Speaking to the media less than 24 hours after what might gently be described as a disastrous performance in L.A.'s Game 5 loss Monday night in Oklahoma City, Ramon Sessions made it clear he wants to stay with the Lakers.
“[I] definitely hope to be here," he said. "Hopefully, everything works out. It's not secret I have a player option that I have coming up, so we’ll just see what happens. It’s nothing I’ve thought about yet. The season’s just [ended], so I’ll just take some time off, reflect and go from there."
As for the organization, Sessions said their message to him was unambiguous. "It was definitely clear leaving the meeting they want me back. It was definitely 100 percent clear."
The player option Sessions references is worth about $4.55 million. Sessions denied earlier reports he planned to not to exercise it, and become an unrestricted free agent.
“I don’t know where those reports came [from]," he said.
"The Sessions Question" is one of the bigger facing the Lakers this offseason. They gave up a fair amount to get him -- what ultimately could amount to Derek Fisher and a pair of first round picks, depending on what the team does with Jordan Hill this offseason -- and postseason flame out notwithstanding, Sessions certainly had strong moments, providing the Lakers with their first up tempo, penetrating guard since what feels like the short-shorts-and-belts era. He's dynamic in the open floor, and demonstrated an ability to turn the corner and get into the lane. At the same time, Sessions also showed the silver still needs a little polish before becoming a family heirloom. Sessions copped to shortcomings defensively, noting on the teams for which he's previously played (all bad), attention to detail on that side of the ball was never made a high priority. With the Lakers, he was the kid suddenly held responsible for information he never learned in school.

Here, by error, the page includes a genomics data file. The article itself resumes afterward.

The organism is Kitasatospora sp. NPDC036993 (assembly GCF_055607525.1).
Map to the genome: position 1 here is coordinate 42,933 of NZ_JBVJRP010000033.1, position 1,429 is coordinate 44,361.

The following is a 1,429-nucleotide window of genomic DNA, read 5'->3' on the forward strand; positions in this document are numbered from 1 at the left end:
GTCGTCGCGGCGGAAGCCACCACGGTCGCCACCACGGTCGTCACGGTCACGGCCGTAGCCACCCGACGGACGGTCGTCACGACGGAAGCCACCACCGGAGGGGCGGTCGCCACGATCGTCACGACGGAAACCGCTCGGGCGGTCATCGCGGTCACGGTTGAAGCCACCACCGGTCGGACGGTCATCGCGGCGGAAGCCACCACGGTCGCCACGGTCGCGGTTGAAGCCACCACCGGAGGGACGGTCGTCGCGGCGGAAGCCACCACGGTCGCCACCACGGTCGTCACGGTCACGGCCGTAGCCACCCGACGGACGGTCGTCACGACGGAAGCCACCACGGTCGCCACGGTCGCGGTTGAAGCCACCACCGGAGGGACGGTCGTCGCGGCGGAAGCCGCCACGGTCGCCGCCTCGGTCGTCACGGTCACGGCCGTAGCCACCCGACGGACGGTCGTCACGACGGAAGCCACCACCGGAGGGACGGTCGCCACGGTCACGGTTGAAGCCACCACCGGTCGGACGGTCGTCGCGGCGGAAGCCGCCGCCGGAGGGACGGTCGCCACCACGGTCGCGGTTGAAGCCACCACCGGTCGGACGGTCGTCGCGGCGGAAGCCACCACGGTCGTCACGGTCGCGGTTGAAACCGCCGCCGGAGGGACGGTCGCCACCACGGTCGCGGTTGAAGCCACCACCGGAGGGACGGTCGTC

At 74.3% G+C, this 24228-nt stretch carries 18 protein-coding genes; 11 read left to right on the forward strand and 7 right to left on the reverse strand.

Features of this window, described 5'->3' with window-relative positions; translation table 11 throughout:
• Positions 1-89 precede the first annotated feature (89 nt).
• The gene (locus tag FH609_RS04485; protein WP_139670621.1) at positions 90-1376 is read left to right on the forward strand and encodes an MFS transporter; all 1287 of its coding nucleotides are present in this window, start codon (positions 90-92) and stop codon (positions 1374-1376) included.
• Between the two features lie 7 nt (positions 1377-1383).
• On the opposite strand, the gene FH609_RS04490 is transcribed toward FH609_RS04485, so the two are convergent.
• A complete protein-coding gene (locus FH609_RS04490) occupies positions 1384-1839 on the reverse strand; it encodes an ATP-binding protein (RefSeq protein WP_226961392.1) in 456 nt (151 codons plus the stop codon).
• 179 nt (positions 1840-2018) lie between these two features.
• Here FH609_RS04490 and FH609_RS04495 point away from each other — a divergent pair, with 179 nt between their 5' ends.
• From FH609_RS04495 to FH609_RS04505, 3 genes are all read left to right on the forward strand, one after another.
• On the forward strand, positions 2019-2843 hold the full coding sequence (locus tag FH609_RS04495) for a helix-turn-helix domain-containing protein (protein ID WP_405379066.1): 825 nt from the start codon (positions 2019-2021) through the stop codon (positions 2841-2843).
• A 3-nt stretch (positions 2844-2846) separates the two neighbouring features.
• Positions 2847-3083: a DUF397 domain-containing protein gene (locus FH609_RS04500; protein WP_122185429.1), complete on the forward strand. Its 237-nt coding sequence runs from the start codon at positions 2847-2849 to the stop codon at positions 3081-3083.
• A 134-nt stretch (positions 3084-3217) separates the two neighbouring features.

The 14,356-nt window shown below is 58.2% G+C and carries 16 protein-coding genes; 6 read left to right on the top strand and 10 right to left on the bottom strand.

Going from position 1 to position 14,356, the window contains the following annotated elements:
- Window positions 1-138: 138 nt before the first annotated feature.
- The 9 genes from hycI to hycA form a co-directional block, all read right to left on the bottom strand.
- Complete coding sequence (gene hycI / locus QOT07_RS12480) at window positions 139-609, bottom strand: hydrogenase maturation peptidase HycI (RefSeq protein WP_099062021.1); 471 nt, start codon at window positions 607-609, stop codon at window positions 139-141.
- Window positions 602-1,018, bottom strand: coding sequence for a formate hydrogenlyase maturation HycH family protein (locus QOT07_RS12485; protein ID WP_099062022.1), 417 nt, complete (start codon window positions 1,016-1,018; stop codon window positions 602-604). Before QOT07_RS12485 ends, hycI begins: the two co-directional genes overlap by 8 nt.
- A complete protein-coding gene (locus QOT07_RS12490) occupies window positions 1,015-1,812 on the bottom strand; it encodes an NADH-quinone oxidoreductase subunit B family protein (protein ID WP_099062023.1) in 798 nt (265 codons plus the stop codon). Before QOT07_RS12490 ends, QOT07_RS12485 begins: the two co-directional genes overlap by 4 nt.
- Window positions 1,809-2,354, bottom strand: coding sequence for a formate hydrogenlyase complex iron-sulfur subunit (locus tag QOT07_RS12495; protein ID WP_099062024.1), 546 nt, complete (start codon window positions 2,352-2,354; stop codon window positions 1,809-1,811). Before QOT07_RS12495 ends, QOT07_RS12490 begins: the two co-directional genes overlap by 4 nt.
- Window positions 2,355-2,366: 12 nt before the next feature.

Moreover, his impact lessened near the end of the season, due in part to a shoulder injury and then to the league adjusting to his presence, before a very disappointing playoffs.
For a lot of fans, the latter is a particularly important red flag. The inability to rise to the pressure of the postseason is a problem for players on teams playing in it every year. On the other hand, this was Sessions' first experience on the big stage. It's a totally different deal, and many good players fail the first time around. He's a young player (26) who has been productive at the NBA level, and unless they flip a big chip (Andrew Bynum, Pau Gasol) for an elite PG, it would be hard for the Lakers to find a better replacement this offseason.
Obviously Sessions can guarantee one more year in Los Angeles simply by exercising the player option, something that would suit the Lakers just fine. They'd get a full year to evaluate him, with the ability to extend him if things work well and maybe flip his expiring deal if they don't. If Sessions chooses free agency, his future with the Lakers becomes, like most things with the team, a question of money. Mitch Kupchak said at the deadline they made the deal with the intention of keeping Sessions around a while, and according to Sessions, at least, that's still the case.
They won't crack open the vault for him, but fortunately for the Lakers, the way Sessions finished the season probably guaranteed no overwhelming offers will come his way during the summer, making it that much easier for the Lakers and Sessions to find common ground contractually.